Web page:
In this course you will convert the raw data from your empathy fieldwork to create a powerful problem definition that sets the right context for brainstorming solutions. You will prepare a physical or virtual space in which you will thoughtfully unpack your observations to create a robust record of your experiences in the field.
You will apply methods to extract empathy data from first, second, and third person empathy experiences. You will then distill this data into a series of needs, insights, and surprises that will drive creativity and innovation later in the process. At the same time, you will analyze the empathy data to identify patterns and connections within and among your observations.
The methods described in this course are an efficient approach to problem definition with results that are powerful and authentic. The resulting model is rich with not only qualitative data such as user personas, but also quantitative results that can be reviewed and shared throughout the remainder of the process. The act of constructing this model can bring into sharp focus the defining features of your problem. The ideas and insights generated may in fact be provocative, and this is very appropriate at this stage in the design process.
The courses Identifying and Framing a Challenge and Gathering User Emotions are required to be completed prior to starting this course.
KEY COURSE TAKEAWAYS
Identify and prepare an unpacking space for your emotional data
Populate empathy templates for each experience
Identify needs, insights, and surprises based on empathy templates
Identify tensions, contradictions, consistencies, and synergies between and within the empathy templates
Develop and analyze a variation of an affinity diagram known as an Emotional Data Relationship Map
Create a flow of thoughts that culminates in a coherent goal for the system that addresses some aspect of the challenge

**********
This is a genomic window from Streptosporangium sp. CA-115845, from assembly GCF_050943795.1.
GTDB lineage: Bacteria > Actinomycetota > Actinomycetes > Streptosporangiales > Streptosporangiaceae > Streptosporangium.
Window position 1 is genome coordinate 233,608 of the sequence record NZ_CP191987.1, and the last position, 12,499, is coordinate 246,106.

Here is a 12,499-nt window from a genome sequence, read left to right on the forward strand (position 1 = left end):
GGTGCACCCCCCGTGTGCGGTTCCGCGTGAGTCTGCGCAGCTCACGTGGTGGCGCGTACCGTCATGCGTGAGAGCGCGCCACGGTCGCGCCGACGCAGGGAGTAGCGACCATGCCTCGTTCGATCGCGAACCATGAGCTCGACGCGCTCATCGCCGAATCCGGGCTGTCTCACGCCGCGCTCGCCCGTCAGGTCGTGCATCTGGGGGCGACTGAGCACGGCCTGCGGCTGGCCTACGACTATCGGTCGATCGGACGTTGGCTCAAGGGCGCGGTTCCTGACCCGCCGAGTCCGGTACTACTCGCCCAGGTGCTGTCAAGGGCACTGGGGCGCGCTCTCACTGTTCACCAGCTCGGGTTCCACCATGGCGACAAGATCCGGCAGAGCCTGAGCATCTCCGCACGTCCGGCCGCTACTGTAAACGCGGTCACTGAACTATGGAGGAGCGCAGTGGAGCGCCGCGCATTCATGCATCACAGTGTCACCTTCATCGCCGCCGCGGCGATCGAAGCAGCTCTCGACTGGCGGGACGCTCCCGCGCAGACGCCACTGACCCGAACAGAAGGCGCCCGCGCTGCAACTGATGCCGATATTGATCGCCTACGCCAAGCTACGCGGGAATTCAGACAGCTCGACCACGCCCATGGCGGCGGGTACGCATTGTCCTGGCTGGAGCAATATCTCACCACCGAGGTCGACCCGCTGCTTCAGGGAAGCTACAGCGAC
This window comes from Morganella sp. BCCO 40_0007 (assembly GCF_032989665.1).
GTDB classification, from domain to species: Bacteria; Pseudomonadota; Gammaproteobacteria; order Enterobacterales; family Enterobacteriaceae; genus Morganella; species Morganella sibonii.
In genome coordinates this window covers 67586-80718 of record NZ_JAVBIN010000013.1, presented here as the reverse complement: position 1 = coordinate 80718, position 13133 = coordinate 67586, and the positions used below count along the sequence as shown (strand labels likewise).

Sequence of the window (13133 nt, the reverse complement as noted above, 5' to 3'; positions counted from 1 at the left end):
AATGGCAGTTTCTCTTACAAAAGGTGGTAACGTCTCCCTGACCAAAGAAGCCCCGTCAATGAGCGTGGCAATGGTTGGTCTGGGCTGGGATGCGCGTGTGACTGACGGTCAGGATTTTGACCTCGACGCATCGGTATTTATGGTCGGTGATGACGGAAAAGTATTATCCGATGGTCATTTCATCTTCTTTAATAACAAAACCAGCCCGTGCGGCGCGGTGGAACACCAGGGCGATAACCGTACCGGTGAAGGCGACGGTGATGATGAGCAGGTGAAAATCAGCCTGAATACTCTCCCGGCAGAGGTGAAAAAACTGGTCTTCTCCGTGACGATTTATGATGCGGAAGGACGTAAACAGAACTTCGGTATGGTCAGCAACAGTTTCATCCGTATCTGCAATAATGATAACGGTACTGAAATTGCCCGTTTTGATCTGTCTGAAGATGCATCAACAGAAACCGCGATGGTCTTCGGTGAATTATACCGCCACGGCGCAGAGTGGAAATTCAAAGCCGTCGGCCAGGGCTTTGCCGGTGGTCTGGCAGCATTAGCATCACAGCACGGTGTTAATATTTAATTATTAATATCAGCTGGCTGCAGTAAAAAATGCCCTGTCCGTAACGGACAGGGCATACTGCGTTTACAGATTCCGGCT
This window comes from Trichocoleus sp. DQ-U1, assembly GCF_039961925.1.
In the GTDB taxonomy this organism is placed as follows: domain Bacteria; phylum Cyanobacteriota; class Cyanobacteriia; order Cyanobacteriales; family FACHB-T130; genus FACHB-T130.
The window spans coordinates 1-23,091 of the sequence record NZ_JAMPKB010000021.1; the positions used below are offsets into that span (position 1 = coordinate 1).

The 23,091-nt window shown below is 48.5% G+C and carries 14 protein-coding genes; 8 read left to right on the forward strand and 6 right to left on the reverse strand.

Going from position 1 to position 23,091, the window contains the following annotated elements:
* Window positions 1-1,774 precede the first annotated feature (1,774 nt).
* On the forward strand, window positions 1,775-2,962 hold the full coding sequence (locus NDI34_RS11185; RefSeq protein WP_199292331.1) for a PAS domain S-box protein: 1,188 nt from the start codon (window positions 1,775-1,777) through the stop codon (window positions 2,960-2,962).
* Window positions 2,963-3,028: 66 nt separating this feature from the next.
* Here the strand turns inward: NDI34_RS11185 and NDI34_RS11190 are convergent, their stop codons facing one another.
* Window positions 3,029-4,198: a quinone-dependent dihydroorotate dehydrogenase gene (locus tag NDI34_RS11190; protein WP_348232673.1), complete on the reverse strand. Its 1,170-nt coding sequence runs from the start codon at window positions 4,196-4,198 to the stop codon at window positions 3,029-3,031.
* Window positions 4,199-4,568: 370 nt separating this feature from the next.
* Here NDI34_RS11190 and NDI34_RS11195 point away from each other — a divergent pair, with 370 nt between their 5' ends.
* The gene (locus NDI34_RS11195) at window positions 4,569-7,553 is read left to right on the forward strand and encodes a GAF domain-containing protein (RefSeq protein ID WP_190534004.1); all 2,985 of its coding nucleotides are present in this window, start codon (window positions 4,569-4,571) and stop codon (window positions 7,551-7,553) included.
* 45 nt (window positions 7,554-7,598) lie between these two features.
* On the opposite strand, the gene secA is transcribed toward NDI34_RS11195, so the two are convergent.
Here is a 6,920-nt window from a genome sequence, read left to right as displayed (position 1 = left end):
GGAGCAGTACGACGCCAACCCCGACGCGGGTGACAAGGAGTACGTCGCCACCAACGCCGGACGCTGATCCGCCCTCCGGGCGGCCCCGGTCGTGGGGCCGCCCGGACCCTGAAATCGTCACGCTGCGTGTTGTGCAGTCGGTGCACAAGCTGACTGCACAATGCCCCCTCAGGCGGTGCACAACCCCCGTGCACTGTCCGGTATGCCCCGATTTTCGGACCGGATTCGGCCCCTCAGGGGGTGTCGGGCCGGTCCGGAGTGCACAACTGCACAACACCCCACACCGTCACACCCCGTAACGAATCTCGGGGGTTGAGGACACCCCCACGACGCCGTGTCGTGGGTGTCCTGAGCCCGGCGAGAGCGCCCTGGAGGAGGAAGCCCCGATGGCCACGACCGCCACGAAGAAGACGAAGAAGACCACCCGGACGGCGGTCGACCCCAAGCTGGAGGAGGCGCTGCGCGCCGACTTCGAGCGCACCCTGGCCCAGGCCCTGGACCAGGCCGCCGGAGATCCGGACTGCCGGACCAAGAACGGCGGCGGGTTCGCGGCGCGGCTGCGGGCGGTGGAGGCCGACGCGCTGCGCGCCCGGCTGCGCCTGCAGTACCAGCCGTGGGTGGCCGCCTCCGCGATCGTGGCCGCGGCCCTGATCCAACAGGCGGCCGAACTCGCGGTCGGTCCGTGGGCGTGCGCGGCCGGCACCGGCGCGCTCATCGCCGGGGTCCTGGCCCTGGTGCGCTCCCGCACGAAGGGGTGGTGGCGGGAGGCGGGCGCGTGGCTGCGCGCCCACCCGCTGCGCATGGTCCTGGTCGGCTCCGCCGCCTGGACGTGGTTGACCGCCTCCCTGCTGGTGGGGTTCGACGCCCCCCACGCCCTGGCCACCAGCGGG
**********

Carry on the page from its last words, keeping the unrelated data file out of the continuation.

Develop personas that empower you to envision innovative solutions
Sirietta Simoncini holds a Master of Architecture degree from the University Institute of Architecture of Venice (Italy) and worked for several years as chief architect of a city in the north of Italy. She is the co-founder of InTAdesign, an architectural firm active in both Italy and the U.S., and in addition to practicing architecture she has worked as an art and film curator for many cultural institutions.
Sirietta has taught as a design thinking coach at the Stanford d.school and has facilitated workshops at McGill and Yale Universities and with organizations such as jetBlue, Target, and the World Bank. She currently teaches the art of innovation in the Systems Engineering program at Cornell. In her classes, graduate students from different Cornell colleges, institutes, and schools come together to design and build solutions for complex challenges with actual sponsors.
She believes in cross collaboration, a hands-on approach, and the importance of fostering T-shaped skills. She also believes in fieldwork, since the inspiration for innovation comes from observing and interacting with real people in their context.